Despite the pelting rain, hundreds of people crowded around the Holocaust Memorial last week to show their solidarity with senator for life Liliana Segre. According to the event organizers, about 5,000 showed up under umbrellas, to show that “Milan does not hate”, just as the initiative supported by Bella ciao, Milano!, ANPI and ANED was called.
“Milan has proved it still has antibodies against hatred. My mother is not giving up on her work,” said Luciano Belli Paci, Senator Segre’s son, who attended the event with his siblings Federica and Alberto. Support came from various participants in the rally, including some political representatives.
The microphone installed in front of the Memorial was used to read various testimonies, ranging from Liliana Segre’s to Primo Levi’s accounts of the Lager, and to call society to speak out against hatred, racism and antisemitism.
“Milan has made rights into a common patrimony. We are grateful to Liliana Segre for her engagement and courage; these lilies are the symbol of our support. She, whose purity of intention and determination to stand up against hatred are inspiring, has experienced the revolting antisemitism we are all witnessing today,” said vice-mayor Anna Scavuzzo in her opening speech.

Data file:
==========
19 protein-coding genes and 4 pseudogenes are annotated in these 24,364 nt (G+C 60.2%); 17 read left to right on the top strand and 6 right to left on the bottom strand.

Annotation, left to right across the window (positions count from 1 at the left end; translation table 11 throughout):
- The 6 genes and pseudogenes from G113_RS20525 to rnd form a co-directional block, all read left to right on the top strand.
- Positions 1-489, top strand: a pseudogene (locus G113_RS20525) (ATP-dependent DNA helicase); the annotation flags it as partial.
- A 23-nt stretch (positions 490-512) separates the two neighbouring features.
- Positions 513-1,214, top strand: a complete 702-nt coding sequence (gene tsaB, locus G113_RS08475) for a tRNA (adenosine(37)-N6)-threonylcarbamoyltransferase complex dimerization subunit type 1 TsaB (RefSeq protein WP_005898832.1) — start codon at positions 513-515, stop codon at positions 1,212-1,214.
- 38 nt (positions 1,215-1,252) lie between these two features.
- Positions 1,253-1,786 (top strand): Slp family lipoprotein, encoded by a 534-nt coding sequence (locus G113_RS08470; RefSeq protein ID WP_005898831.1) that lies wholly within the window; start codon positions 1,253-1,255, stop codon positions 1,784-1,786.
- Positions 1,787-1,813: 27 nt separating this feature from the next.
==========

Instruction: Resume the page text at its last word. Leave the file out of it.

Gadi Schoenheit, board member of the local Jewish community of Milan, pointed out that the antisemitic threat is real: “We ourselves would not ‘cry wolf’, if the wolf were not actually here,” he underlined, giving regards from President of the Jewish community Milo Hasbani. “From Denmark to Italy, antisemitism is spreading around Europe like wildfire,” he added.
ANPI Milan’s President Roberto Cenati said, “Liliana Segre has requested the word ‘indifference’ to be carved out in a wall at the Memorial entrance. We are here to prove that we do not remain indifferent in the face of hatred.”
In front of the Holocaust Memorial, the very place from where Liliana Segre began her journey to Auschwitz in January 1943, the Milanese have sent out a clear message against hatred and indifference, in solidarity with their illustrious fellow citizen.
Translated by Claudia Azzalini and revised by Mattia Stefani, both students at the Advanced School for Interpreters and Translators of Trieste University and interns at the newspaper office of the Union of the Italian Jewish Communities.